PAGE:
Ground Fighting

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Ground Fighting

Postby Tye Botting » Tue Aug 24, 2004 12:11 pm

From the old boards...

barr


Ground fighting
Started at Sun Mar 14 21:00:27 2004 IP199.216.246.56 I am expanding my teaching, as always, and am looking for your best ground fighting technique. I find that unless you do ground fighting full out, you don't get the realism you need to know you are doing it correct.

So I am looking for some description of the technique, or a spot on the net I can get a look at it. I have around 5 years of my own personal ground training, as well as some BudoTi Jujitsu. But looking for much more......

I await any suggestions.......Cheers.



ArteXerxes


Re: Ground fighting
Reply #1 Posted at Mon Mar 15 05:40:20 2004
Last Modified at Mon Mar 15 05:41:11 2004 by ArteXerxes IP68.84.86.140 When you say ground fighting do you mean randori type stuff (free wrestling) or ground-and-pound type stuff?

I really like stick grapplers site (http://stickgrappler.tripod.com/) all sorts of stuff there, though I think there are some ground fighting things there as well.

Michael Jens has a fantastic membership policy from what I hear, even has some distance stuff so if you can't go to a formal school near your way, you can always join his distance learning program - his site is http://www.jenbjj.com/. For what it's worth Michael Jens is a BJJ bb under Joe Moerira (sp?) and from every single account of him I've ever heard an absolutely fantastic teacher.

Judoinfo is another good site, though it's of course Judo stuff.

You say favorite technique, whatcha mean by that? As in what's my favorite technique to get on people? That would be a mir lock from a German Uki Gatame. Or what's my most successful submission? Sangaku Ude Garami (aka the Omoplata). Or my favorite way to get into any of these submissions?

I'd like to know a little about your groundwork background. Maybe you could answer your own question(s) and then I'd have a template of how to answer best. happy

You say you have 5 years of a jujutsu ryu, what was the groundwork like? How technical was it? Did you find that you moved quickly from position to position, from submission opportunity to submission opportunity or you bogged down in holding someone in a position (guard, side mount, etc.) for what seemed like forever? Did the groundwork address strikes? Leg locks? Spine, face, and neck locks? Were all the submissions able to be applied in randori or were they of the shake-and-break variety where they were shown in class but never used?

Geez, lots of questions, sorry for the overload rolleyes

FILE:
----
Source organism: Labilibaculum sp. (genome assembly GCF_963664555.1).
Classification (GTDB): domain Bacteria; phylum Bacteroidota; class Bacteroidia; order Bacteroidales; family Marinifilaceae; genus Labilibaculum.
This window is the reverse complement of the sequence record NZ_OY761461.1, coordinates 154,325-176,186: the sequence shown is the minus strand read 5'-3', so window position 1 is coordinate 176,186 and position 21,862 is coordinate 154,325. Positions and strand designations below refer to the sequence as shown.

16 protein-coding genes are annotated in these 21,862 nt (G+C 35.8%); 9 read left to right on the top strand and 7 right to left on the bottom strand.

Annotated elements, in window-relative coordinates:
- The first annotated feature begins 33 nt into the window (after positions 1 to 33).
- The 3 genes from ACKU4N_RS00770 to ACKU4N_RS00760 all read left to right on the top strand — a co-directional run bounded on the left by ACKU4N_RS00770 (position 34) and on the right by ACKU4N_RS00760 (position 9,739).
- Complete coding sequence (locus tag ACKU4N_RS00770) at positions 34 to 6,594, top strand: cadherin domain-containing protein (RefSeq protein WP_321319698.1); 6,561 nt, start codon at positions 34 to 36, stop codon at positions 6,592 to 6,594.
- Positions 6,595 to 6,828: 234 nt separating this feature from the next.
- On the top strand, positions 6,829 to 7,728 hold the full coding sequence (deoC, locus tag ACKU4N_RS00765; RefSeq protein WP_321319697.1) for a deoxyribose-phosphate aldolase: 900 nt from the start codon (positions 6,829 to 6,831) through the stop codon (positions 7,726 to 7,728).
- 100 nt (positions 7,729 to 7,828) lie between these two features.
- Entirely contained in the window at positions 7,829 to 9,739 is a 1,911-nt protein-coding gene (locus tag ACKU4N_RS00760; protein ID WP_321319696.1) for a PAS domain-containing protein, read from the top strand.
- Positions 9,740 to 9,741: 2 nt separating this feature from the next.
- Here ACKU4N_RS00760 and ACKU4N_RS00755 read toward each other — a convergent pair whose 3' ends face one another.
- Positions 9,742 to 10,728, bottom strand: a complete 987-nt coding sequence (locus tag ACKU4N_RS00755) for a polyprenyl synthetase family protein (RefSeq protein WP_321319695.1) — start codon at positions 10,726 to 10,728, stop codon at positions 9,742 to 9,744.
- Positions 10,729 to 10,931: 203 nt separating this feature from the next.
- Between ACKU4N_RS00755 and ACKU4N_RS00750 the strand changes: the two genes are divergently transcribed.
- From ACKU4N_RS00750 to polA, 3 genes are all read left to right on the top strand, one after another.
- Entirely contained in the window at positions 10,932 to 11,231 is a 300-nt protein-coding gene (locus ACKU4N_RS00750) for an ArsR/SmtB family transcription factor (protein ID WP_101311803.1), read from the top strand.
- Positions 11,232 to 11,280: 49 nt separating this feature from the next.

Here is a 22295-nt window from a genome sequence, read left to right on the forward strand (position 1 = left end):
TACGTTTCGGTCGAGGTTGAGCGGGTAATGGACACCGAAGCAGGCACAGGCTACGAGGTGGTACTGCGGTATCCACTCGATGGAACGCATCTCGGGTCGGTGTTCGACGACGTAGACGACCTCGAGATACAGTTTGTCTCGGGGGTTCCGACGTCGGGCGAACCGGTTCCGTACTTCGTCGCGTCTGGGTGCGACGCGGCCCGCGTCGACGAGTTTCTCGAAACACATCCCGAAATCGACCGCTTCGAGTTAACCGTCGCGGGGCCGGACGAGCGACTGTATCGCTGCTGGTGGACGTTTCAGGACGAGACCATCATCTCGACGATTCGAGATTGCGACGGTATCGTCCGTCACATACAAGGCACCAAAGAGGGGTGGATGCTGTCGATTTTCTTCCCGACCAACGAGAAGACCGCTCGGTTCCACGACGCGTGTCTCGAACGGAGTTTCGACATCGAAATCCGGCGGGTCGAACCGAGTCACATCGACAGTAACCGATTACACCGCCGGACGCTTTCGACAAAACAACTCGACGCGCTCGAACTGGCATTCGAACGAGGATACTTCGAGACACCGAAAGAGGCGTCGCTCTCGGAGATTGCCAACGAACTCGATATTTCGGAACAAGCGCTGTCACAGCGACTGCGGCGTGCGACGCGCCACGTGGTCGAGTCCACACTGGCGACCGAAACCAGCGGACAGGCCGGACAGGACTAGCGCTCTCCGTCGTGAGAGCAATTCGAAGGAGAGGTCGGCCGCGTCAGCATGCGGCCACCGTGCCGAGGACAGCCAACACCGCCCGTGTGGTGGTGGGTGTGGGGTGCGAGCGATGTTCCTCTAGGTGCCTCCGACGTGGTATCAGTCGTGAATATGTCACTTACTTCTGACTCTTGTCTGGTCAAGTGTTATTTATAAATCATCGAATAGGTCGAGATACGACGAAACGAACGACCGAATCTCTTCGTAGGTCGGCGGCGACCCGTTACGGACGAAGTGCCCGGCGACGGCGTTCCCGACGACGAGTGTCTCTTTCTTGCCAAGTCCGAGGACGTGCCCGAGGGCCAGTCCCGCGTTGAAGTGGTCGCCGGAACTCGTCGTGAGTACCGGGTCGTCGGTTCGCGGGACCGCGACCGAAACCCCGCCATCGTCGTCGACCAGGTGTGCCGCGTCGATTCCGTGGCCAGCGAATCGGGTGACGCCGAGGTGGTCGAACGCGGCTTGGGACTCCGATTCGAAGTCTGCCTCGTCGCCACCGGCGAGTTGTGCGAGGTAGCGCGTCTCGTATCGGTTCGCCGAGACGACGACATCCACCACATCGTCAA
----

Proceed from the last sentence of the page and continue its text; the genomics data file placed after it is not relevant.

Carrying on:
Alright, I'll hush now...

Arte



ArteXerxes


Re: Ground fighting
Reply #2 Posted at Thu Mar 18 15:40:42 2004 IP68.84.86.140 Did I run you off barr?

Arte



barr

Re: Re: Ground fighting
Reply #3 Posted at Thu Mar 18 18:58:34 2004 IP199.216.246.56

On Mon Mar 15 05:40:20 2004, ArteXerxes wrote: (read quoted post)You say you have 5 years of a jujutsu ryu, what was the groundwork like? How technical was it? Did you find that you moved quickly from position to position, from submission opportunity to submission opportunity or you bogged down in holding someone in a position (guard, side mount, etc.) for what seemed like forever? Did the groundwork address strikes? Leg locks? Spine, face, and neck locks? Were all the submissions able to be applied in randori or were they of the shake-and-break variety where they were shown in class but never used?

Geez, lots of questions, sorry for the overload rolleyes

Alright, I'll hush now...

Arte


I'm still here, just busy! Here is some more info:

1. I'm wondering on all types of ground work, mostly locks and submits.
2. The jujutsu ryu I took was only for 2 years, and I doubt how good the instructor was. It was a lot of standing around or sitting in a position. Not very fluid as I am used to with karate. Learned a little about arm and leg locks, but not much else. He obviously was more comfortable standing as that is mostly what we worked on.(Not what I was looking for, so I left)
3. He taught very stagnant as well. You have to use this lock only if attacked this way......No ground and pound was covered.
4. Having said all of this, I have worked on my techniques quite a bit on my own. Triangle, Kimura, and many of the big name locks I can both do and teach from most positions.
5. I was just looking for sites and ideas for personal growth, so what you gave me was great......any more info needed?

Thanks again!
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Tye Botting
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